There were also less things on the internet -- and somehow everyone found them. I think it was just by word of mouth. There were the same chain letters that circulated in your email -- you know, if you didn't pass it on, you would DIE! Oh man, the fear that permeated in my middle school circle of friends -- was it really true? There was also my favorite -- the Hamster Dance -- that glorious, one-page of a site with that dumdumdum music and those 16-bit hamster graphics just lined up in rows, and slowly turning around to the music. My friends and I "learned" that dance and danced it in person all the time together -- yes, even at school dances (we were so cool.)
The internet back then was very small. When you signed onto your AOL (or AIM if you couldn't afford the full service -- though all those free trials could keep you going for a while), you just had your group of friends (all from your everyday in-person life, too) and you only chatted with them. Unless you ventured into a chat room, which was ALWAYS sleazy. A/S/L, anyone?
Also, your timeframe on the internet was very short. We all used dial-up modems, that were connected to the phone lines. The landline phone line. People didn't have cell phones then - at least not the average, everyday person. So, if your mom needed to make a phone call, you had to jump off for a while until she was done. Or someone would pick up the phone to make a call and it would kick you off. Oh, the fights I got in with my brother over that! Also, people couldn't call your landline if you were on the internet -- so if you were waiting for an important call (like maybe that crush of yours who said he might call you after school), you bet your butt you were keeping the landline open!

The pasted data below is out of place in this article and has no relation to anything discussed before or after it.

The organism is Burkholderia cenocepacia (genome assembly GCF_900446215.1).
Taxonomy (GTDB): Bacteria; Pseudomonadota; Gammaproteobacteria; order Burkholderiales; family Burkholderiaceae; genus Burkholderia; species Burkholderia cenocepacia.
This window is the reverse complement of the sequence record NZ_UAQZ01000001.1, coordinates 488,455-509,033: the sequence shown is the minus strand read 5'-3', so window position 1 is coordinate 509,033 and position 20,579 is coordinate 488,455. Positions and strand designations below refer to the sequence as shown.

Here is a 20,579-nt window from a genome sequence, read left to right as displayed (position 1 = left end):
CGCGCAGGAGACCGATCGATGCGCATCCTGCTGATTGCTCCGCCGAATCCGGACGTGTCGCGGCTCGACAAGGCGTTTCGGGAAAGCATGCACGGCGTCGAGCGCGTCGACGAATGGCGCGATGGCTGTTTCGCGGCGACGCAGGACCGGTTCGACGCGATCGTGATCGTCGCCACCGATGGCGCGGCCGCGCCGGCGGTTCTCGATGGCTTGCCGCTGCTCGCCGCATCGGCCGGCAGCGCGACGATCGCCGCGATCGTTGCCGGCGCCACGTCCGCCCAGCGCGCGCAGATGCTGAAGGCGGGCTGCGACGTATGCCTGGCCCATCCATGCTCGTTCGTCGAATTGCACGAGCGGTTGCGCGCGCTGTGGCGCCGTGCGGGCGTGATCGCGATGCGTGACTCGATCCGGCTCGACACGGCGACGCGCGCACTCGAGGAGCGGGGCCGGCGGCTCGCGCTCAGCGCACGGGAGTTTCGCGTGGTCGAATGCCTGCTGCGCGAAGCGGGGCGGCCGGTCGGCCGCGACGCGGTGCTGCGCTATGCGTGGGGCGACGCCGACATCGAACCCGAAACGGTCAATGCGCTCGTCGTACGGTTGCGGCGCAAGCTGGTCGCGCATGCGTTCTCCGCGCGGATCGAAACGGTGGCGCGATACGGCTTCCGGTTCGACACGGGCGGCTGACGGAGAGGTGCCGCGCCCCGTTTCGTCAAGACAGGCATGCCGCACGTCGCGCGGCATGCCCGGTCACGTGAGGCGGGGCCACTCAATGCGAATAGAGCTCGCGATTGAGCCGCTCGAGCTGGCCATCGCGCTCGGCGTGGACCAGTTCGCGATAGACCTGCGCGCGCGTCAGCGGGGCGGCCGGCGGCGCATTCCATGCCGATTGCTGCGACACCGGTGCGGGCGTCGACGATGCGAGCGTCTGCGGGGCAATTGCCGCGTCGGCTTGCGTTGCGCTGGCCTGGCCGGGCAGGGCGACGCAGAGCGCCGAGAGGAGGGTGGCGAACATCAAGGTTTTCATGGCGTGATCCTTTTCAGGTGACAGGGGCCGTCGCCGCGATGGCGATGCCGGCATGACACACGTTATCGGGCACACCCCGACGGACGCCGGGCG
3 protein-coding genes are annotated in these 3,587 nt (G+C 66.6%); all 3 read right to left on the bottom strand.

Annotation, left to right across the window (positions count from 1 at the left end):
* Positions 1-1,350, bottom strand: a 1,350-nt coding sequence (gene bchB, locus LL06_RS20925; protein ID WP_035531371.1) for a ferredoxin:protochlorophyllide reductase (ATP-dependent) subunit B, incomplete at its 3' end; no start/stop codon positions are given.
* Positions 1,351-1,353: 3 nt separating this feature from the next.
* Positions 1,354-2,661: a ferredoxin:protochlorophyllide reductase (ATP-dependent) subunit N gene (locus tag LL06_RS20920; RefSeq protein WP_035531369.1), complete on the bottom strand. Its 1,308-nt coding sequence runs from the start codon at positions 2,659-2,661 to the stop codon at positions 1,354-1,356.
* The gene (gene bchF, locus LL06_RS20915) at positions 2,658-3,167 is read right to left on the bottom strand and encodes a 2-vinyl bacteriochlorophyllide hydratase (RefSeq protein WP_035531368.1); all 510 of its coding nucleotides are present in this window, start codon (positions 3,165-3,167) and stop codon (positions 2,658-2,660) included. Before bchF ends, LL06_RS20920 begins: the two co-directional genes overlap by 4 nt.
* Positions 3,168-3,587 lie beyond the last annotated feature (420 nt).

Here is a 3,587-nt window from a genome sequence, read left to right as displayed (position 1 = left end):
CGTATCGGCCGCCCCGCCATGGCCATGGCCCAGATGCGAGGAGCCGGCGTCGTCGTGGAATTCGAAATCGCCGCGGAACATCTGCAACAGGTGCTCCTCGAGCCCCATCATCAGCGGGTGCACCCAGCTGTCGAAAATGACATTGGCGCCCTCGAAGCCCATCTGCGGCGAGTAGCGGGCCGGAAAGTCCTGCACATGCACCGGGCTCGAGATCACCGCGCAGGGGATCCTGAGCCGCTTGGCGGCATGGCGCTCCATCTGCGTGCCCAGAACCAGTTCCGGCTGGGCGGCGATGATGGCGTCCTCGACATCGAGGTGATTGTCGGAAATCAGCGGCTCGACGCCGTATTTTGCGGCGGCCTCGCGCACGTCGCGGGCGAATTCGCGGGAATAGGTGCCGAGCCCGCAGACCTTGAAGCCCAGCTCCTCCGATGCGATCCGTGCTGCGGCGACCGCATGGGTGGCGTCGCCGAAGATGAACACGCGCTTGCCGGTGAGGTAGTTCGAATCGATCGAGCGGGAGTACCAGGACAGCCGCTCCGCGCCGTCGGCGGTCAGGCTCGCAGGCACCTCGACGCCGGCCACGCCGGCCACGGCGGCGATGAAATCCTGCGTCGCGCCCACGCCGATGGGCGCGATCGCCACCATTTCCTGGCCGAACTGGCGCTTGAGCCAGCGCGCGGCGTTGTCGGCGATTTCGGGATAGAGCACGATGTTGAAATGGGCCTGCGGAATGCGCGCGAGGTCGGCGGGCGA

Today, we've gotten so used to instant gratification of the internet. Just pull out your mobile phone and boom, there it is. There was this simplicity back then of it being an only once in a while thing -- something special, but not really holding that much weight over reading a book, hanging with your friends, or playing a basketball game.
I miss that ability to just step away and turn it off. To say, "Bye, internet -- see ya tomorrow!" - and then just go do something else.